Cable dismisses EU-only finance tax as 'tax on Britain'
Vince Cable has dismissed talk of a financial transactions tax being introduced just in Europe, saying this would amount to a "tax on Britain".
The business secretary said the UK would not "fall for" any plan which saw the tax levied in just one jurisdiction rather than globally.
He was responding to comments by a top German politician who suggested the UK had to "make concessions" on the issue.
It comes ahead of talks between David Cameron and Chancellor Angela Merkel.
Several EU leaders, headed by French President Nicolas Sarkozy, have argued for a tax on financial transactions - known as the Tobin tax - to be introduced across Europe.
The UK has said it is prepared to consider the move if it is applied equally to all leading global financial centres but will oppose any unilateral move which would damage the City of London.
Mr Cable told Channel 4 News he had "no objection in principle" to a globally constituted tax.
But he insisted: "What the European Union countries are proposing, and Angela Merkel, is a tax which is effectively a tax on Britain, the revenue of which would go to support the EU budget.
"We are not going to fall for that. It is completely irrelevant to the really urgent needs to sort out the problem of the eurozone. So, of course, we react to that and are critical of that."
The business secretary was speaking after a party ally of German chancellor Mrs Merkel suggested the UK was being self-interested on the issue and neglecting its wider responsibilities.
"When almost 30% of your GDP comes from the financial market business in the City of London, it is understandable that they are saying we want to impose a tax on this ourselves and not an additional one in Europe," Volker Kauder said.
"But I must say, the British are not members of the currency union but they are members of Europe and they also have a responsibility for the success of Europe.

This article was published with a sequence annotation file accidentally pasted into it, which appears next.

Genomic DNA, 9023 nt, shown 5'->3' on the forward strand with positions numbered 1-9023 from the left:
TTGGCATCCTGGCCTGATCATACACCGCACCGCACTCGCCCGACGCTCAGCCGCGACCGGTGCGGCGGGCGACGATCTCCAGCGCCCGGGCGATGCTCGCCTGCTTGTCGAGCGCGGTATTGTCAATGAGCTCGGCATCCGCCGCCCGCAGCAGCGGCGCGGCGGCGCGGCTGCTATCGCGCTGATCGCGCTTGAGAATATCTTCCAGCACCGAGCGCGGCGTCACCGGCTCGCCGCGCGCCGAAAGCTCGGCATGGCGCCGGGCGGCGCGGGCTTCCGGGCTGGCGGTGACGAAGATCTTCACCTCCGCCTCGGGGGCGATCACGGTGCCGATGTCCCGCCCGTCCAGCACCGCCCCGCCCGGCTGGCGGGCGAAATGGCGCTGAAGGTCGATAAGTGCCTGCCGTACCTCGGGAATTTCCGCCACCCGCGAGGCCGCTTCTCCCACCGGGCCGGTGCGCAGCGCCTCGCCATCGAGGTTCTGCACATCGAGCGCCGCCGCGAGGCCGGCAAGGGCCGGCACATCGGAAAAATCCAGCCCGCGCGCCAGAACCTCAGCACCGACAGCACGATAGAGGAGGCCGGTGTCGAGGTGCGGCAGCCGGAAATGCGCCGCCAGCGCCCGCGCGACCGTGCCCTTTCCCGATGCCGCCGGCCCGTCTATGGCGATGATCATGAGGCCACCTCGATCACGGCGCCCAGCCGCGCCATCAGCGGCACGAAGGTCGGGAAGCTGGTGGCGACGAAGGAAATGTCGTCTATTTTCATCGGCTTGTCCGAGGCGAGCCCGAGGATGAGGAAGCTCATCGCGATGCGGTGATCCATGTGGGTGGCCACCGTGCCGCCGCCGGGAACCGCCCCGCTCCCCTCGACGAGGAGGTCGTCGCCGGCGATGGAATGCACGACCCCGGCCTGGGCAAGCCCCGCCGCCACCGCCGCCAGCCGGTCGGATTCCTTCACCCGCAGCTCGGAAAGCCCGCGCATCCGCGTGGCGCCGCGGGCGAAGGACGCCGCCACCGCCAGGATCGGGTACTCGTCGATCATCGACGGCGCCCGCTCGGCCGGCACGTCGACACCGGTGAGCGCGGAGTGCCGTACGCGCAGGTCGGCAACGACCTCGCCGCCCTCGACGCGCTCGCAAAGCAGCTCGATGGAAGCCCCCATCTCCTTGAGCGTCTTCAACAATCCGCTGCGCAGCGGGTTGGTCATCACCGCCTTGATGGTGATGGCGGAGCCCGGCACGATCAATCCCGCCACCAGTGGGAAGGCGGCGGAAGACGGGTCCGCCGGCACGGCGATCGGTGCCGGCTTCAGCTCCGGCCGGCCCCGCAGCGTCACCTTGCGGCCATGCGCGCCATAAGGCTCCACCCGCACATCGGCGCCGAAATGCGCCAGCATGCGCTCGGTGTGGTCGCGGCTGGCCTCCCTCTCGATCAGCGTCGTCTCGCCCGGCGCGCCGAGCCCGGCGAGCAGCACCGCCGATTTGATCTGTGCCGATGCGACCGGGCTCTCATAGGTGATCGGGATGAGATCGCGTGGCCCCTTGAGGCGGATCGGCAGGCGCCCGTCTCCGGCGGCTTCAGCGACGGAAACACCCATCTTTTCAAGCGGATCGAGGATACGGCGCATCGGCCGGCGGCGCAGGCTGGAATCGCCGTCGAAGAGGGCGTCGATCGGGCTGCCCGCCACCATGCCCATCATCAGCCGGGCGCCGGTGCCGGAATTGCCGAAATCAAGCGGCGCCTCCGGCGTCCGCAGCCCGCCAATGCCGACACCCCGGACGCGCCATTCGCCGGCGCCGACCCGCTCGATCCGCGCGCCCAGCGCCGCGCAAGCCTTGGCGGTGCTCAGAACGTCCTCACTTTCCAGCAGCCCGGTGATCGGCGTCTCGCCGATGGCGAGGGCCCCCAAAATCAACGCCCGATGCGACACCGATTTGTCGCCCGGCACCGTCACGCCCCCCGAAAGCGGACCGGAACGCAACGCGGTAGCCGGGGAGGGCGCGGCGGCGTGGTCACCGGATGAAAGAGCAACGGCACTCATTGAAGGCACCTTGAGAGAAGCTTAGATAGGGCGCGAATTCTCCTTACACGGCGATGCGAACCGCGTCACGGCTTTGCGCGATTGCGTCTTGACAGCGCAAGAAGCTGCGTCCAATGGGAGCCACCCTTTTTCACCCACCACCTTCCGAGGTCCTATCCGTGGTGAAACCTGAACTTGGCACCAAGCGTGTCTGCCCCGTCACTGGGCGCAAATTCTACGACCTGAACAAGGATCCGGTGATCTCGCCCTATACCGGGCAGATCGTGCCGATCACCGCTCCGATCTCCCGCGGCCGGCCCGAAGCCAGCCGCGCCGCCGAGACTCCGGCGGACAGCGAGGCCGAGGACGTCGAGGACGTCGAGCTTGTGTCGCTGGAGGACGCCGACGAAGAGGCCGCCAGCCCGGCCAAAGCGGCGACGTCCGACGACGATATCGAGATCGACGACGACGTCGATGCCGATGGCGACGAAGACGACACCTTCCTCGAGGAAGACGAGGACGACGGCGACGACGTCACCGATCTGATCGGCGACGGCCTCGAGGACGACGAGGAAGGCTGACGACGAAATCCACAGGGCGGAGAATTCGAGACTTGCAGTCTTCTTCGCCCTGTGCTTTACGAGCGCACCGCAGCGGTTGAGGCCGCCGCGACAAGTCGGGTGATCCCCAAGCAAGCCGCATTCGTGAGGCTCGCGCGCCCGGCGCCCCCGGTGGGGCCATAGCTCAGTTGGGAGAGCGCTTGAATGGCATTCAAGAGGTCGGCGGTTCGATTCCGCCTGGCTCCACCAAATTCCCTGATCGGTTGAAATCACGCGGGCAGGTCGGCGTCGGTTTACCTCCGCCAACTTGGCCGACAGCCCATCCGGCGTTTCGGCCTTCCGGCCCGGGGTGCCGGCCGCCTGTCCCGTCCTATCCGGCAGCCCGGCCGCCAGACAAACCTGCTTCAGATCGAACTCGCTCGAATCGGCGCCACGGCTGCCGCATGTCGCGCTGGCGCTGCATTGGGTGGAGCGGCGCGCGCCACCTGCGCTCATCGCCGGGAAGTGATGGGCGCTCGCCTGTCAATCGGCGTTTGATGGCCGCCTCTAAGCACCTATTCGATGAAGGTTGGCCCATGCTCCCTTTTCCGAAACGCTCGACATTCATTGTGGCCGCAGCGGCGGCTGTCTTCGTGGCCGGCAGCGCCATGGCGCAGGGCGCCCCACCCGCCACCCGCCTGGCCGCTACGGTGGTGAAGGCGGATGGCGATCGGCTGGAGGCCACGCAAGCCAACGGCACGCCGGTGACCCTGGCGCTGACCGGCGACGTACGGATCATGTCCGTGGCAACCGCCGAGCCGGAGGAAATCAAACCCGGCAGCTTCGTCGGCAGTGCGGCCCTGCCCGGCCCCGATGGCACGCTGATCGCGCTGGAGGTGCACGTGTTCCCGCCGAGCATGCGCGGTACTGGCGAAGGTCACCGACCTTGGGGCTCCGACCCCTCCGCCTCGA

"Our message to the British (is they) cannot be only looking for their own advantages without being ready to make concessions."
Future of Europe
If the transactions tax could not be implemented across Europe, he said members of the eurozone should press ahead with one across the single currency area.
The trade unions and the Archbishop of Canterbury are among those who have called for a financial transactions tax, popularly known as a "Robin Hood" tax, to help contribute to reducing the deficit.
But business groups have warned it could do untold damage to the City if applied unilaterally with the risk of major banks and finance firms moving abroad.
Chancellor George Osborne has said a tax on financial transactions that did not include America or China "would be economic suicide for Britain and for Europe".
The debate comes ahead of Mr Cameron's visit to Berlin on Friday and amid arguments over the UK's future role in the European Union if members of the eurozone agree to closer fiscal integration in response to the debt crisis currently gripping the euro area.
In a major speech on Tuesday, Mr Cameron suggested the current financial crisis provided an opportunity for the UK to reclaim powers from Brussels in the future.